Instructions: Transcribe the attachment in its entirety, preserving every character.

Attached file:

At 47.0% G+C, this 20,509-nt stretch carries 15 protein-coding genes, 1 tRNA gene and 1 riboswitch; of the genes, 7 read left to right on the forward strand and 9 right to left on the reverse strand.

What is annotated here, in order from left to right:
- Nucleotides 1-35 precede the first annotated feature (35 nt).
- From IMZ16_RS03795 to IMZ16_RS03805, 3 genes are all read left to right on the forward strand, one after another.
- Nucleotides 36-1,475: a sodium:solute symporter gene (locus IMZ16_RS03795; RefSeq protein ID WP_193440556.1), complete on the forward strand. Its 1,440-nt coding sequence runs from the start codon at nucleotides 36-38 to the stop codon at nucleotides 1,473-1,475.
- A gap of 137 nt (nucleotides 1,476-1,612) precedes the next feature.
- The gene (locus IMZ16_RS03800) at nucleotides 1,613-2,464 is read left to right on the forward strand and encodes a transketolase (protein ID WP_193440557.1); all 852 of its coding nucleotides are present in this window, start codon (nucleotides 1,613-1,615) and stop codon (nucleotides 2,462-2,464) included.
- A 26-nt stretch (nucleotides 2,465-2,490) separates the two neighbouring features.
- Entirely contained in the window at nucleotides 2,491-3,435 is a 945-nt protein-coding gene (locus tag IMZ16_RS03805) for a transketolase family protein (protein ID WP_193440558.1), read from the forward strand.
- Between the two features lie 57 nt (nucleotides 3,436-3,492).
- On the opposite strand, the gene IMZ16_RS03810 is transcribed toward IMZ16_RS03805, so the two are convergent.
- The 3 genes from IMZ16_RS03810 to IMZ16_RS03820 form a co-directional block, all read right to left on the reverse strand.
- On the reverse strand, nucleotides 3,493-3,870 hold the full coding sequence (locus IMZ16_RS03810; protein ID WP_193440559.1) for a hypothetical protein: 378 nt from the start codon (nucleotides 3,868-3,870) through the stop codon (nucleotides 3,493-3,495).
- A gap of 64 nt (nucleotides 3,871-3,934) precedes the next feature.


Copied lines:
At 47.0% G+C, this 20,509-nt stretch carries 15 protein-coding genes, 1 tRNA gene and 1 riboswitch; of the genes, 7 read left to right on the forward strand and 9 right to left on the reverse strand.

What is annotated here, in order from left to right:
- Nucleotides 1-35 precede the first annotated feature (35 nt).
- From IMZ16_RS03795 to IMZ16_RS03805, 3 genes are all read left to right on the forward strand, one after another.
- Nucleotides 36-1,475: a sodium:solute symporter gene (locus IMZ16_RS03795; RefSeq protein ID WP_193440556.1), complete on the forward strand. Its 1,440-nt coding sequence runs from the start codon at nucleotides 36-38 to the stop codon at nucleotides 1,473-1,475.
- A gap of 137 nt (nucleotides 1,476-1,612) precedes the next feature.
- The gene (locus IMZ16_RS03800) at nucleotides 1,613-2,464 is read left to right on the forward strand and encodes a transketolase (protein ID WP_193440557.1); all 852 of its coding nucleotides are present in this window, start codon (nucleotides 1,613-1,615) and stop codon (nucleotides 2,462-2,464) included.
- A 26-nt stretch (nucleotides 2,465-2,490) separates the two neighbouring features.
- Entirely contained in the window at nucleotides 2,491-3,435 is a 945-nt protein-coding gene (locus tag IMZ16_RS03805) for a transketolase family protein (protein ID WP_193440558.1), read from the forward strand.
- Between the two features lie 57 nt (nucleotides 3,436-3,492).
- On the opposite strand, the gene IMZ16_RS03810 is transcribed toward IMZ16_RS03805, so the two are convergent.
- The 3 genes from IMZ16_RS03810 to IMZ16_RS03820 form a co-directional block, all read right to left on the reverse strand.
- On the reverse strand, nucleotides 3,493-3,870 hold the full coding sequence (locus IMZ16_RS03810; protein ID WP_193440559.1) for a hypothetical protein: 378 nt from the start codon (nucleotides 3,868-3,870) through the stop codon (nucleotides 3,493-3,495).
- A gap of 64 nt (nucleotides 3,871-3,934) precedes the next feature.